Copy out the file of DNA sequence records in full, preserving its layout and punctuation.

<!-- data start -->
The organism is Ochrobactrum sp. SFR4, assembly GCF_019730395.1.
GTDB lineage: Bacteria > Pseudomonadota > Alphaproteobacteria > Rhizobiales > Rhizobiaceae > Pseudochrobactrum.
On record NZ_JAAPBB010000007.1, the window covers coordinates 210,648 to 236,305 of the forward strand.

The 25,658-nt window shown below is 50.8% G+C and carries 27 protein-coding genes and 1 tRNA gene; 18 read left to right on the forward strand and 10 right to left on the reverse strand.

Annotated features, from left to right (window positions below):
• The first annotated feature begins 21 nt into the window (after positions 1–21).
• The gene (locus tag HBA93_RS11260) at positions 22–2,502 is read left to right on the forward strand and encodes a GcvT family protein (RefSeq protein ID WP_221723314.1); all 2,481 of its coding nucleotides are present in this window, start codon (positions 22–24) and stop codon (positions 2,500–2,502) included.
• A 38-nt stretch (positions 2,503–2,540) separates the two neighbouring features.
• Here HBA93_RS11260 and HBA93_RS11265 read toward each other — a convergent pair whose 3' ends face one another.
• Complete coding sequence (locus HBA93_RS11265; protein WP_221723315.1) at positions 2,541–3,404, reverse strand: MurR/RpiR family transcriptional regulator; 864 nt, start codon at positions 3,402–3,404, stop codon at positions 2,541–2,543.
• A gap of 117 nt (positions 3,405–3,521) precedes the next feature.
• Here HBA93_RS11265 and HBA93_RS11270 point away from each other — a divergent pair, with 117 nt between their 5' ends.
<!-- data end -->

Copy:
The organism is Ochrobactrum sp. SFR4, assembly GCF_019730395.1.
GTDB lineage: Bacteria > Pseudomonadota > Alphaproteobacteria > Rhizobiales > Rhizobiaceae > Pseudochrobactrum.
On record NZ_JAAPBB010000007.1, the window covers coordinates 210,648 to 236,305 of the forward strand.

The 25,658-nt window shown below is 50.8% G+C and carries 27 protein-coding genes and 1 tRNA gene; 18 read left to right on the forward strand and 10 right to left on the reverse strand.

Annotated features, from left to right (window positions below):
• The first annotated feature begins 21 nt into the window (after positions 1–21).
• The gene (locus tag HBA93_RS11260) at positions 22–2,502 is read left to right on the forward strand and encodes a GcvT family protein (RefSeq protein ID WP_221723314.1); all 2,481 of its coding nucleotides are present in this window, start codon (positions 22–24) and stop codon (positions 2,500–2,502) included.
• A 38-nt stretch (positions 2,503–2,540) separates the two neighbouring features.
• Here HBA93_RS11260 and HBA93_RS11265 read toward each other — a convergent pair whose 3' ends face one another.
• Complete coding sequence (locus HBA93_RS11265; protein WP_221723315.1) at positions 2,541–3,404, reverse strand: MurR/RpiR family transcriptional regulator; 864 nt, start codon at positions 3,402–3,404, stop codon at positions 2,541–2,543.
• A gap of 117 nt (positions 3,405–3,521) precedes the next feature.
• Here HBA93_RS11265 and HBA93_RS11270 point away from each other — a divergent pair, with 117 nt between their 5' ends.